Today I Carry… A White Flag
I was out the other night in Seattle with several friends. We were drinking, laughing, enjoying life... It's been a tough couple of weeks for most of us, and one of us was visiting from out of town, so we were celebrating. It was a pretty typical fun, dressed up, cocktails and dreams kind of night out, just us four thirty-something year old women giggling as walked down the sidewalk in pairs, with a sole husband in our mix laughing at our ridiculousness and playing designated driver.
As we walked from one bar to the next, we crossed a street to walk past an urban church, one I’ve never really noticed before even though it’s large, and beautiful, with vines growing through the gate that surrounds it. Suddenly, everything slowed down. Our chatty groups fell quiet, and broke apart, as we all came to a stop at different intervals of the street, staring, at first uncomprehending, but at the same time recognizing power and beauty. What are all these white flags fluttering in the wind, tied to the wrought-iron?
The goosebumps started. I turned to look closer at the white strips of fabric tied to every single rail of the fence that lined the entire city block.
“We stand against oppression.”
“You are loved.”
“You are valued.”
“You are not alone.”
And then, amongst the flags, I noticed the sign:
“In the aftermath of Tuesday’s election,
You may be scared,
You may be tired,
You may feel hopeless,
You may be angry,
You may be triggered,
You may be oppressed
The notes here are from our church community to you. Read them and know that we love you. We need you. We will work for justice. We believe that racism, sexism, homophobia and any form of hatred is contradictory to the good news that Jesus taught us and asks us to live.
There are more ribbons and pieces of fabric here if you wish to tie one on the bars of the church as a sign of solidarity for anyone feeling vulnerable among us.
Peace be with you.”
I read more. Then, one that made my breath catch in my throat:
“You are not a thing to be grabbed. I will walk with you.”
Tears welled up, and right there and then I offered up an intense prayer for the man who wrote a message to me, to everyone woman who needed to hear it. Gratitude filled my entire body. We are not alone.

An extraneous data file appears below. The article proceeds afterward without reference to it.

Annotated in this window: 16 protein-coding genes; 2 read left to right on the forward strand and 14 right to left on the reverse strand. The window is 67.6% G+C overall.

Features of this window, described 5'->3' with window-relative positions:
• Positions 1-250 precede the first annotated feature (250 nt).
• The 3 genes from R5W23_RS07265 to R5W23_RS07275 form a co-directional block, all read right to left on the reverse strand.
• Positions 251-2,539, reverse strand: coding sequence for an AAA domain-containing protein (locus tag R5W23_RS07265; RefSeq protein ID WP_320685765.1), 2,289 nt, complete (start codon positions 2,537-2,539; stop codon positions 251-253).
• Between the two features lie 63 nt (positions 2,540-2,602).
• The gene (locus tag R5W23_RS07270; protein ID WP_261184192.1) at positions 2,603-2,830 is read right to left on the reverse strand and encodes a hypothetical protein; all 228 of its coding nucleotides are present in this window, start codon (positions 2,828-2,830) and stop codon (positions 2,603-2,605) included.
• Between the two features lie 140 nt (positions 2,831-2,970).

There were hundreds of these messages, tied there specifically for people to read, but also for people to untie and take with them if needed. A variable wall of support, of empathy, of love, fluttering so beautifully in the night breeze. It was like seeing hope, incarnated. Every single person in my group stood there, stunned, all set slightly apart from each other, reading the messages, slowly wandering back and forth along the block, glancing at the each other with love and surprise, almost to say, “Do you see this, too?”
The resounding answer from the depth of each of our souls was, “Yes… I see you. I see this. I see love.” Separate but together, I stood there with my friends and soaked each and every message I read deep into my bones, holding them all there as truth, and in that moment I knew that we are going to be okay.
We are pretty far away from the purest place we could be, where we look at each human as a human first: a person inherently worthy of love and belonging, a person on their own path with their own challenges. We have a lot of work to do. A lot of listening, a lot of loving, and a lot of heartbreak and pain to face. But somehow, through all of the scary things going on in this world, we are going to make it out. I believe that now.
Today I carry a white flag, but it is not of surrender. It is of love, and of hope, and I will lift this banner and carry it with me into battle. It’s going to be a fierce battle, this battle against judgment, and fear, and hate, and anger, and intolerance, and injustice. But we can do it. We can do it together. It’s going to be hard. But we can do hard things.
Today I raise my white flag, one that declares “You are loved.” There is light in this world. I am loved. And you, my dear reader, are, too.
About the Author
Jennifer is a coach, a counselor, and an entrepreneur, who lives in Seattle with her daughter. To find out more, check out the About Me page.